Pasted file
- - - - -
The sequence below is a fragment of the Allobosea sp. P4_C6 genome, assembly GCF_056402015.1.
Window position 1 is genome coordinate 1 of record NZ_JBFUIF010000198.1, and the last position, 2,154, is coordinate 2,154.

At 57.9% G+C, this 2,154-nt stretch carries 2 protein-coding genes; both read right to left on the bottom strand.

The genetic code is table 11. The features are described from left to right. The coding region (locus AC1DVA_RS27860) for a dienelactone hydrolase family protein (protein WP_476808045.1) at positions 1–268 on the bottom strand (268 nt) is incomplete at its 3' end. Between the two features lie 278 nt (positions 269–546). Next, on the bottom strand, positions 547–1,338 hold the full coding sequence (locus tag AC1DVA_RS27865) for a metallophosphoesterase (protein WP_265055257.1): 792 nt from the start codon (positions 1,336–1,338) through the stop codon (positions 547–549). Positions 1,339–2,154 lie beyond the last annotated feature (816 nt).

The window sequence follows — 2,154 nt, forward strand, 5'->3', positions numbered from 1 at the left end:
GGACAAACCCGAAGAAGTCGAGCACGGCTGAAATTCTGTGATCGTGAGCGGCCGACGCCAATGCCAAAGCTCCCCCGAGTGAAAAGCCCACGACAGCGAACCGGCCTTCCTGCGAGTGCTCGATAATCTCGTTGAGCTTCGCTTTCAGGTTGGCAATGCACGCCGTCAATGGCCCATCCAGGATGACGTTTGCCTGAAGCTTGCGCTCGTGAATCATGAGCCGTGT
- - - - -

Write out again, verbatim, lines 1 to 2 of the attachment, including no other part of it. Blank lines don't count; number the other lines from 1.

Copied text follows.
The sequence below is a fragment of the Allobosea sp. P4_C6 genome, assembly GCF_056402015.1.
Window position 1 is genome coordinate 1 of record NZ_JBFUIF010000198.1, and the last position, 2,154, is coordinate 2,154.